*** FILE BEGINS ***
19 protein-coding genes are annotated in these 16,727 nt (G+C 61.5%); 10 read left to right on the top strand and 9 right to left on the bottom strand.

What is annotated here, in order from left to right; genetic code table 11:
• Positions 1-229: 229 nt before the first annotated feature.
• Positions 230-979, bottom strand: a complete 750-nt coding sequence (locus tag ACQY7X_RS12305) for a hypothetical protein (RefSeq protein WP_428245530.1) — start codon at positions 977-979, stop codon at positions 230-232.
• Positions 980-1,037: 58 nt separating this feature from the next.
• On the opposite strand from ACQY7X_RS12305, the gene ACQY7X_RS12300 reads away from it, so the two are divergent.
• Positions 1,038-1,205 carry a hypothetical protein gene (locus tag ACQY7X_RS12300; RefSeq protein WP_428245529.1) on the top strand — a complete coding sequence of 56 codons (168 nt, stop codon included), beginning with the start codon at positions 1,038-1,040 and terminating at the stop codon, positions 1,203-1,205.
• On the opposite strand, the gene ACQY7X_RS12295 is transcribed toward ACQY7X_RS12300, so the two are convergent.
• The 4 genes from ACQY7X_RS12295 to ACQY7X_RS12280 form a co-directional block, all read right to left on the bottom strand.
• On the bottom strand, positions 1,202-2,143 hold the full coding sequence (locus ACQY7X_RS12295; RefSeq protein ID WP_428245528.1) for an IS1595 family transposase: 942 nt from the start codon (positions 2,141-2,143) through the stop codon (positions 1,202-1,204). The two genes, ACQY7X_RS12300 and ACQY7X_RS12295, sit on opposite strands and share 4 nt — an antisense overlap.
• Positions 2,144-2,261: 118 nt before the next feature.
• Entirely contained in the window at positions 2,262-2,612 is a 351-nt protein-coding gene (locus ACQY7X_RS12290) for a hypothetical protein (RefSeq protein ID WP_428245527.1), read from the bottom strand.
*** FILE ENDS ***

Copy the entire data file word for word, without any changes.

19 protein-coding genes are annotated in these 16,727 nt (G+C 61.5%); 10 read left to right on the top strand and 9 right to left on the bottom strand.

What is annotated here, in order from left to right; genetic code table 11:
• Positions 1-229: 229 nt before the first annotated feature.
• Positions 230-979, bottom strand: a complete 750-nt coding sequence (locus tag ACQY7X_RS12305) for a hypothetical protein (RefSeq protein WP_428245530.1) — start codon at positions 977-979, stop codon at positions 230-232.
• Positions 980-1,037: 58 nt separating this feature from the next.
• On the opposite strand from ACQY7X_RS12305, the gene ACQY7X_RS12300 reads away from it, so the two are divergent.
• Positions 1,038-1,205 carry a hypothetical protein gene (locus tag ACQY7X_RS12300; RefSeq protein WP_428245529.1) on the top strand — a complete coding sequence of 56 codons (168 nt, stop codon included), beginning with the start codon at positions 1,038-1,040 and terminating at the stop codon, positions 1,203-1,205.
• On the opposite strand, the gene ACQY7X_RS12295 is transcribed toward ACQY7X_RS12300, so the two are convergent.
• The 4 genes from ACQY7X_RS12295 to ACQY7X_RS12280 form a co-directional block, all read right to left on the bottom strand.
• On the bottom strand, positions 1,202-2,143 hold the full coding sequence (locus ACQY7X_RS12295; RefSeq protein ID WP_428245528.1) for an IS1595 family transposase: 942 nt from the start codon (positions 2,141-2,143) through the stop codon (positions 1,202-1,204). The two genes, ACQY7X_RS12300 and ACQY7X_RS12295, sit on opposite strands and share 4 nt — an antisense overlap.
• Positions 2,144-2,261: 118 nt before the next feature.
• Entirely contained in the window at positions 2,262-2,612 is a 351-nt protein-coding gene (locus ACQY7X_RS12290) for a hypothetical protein (RefSeq protein ID WP_428245527.1), read from the bottom strand.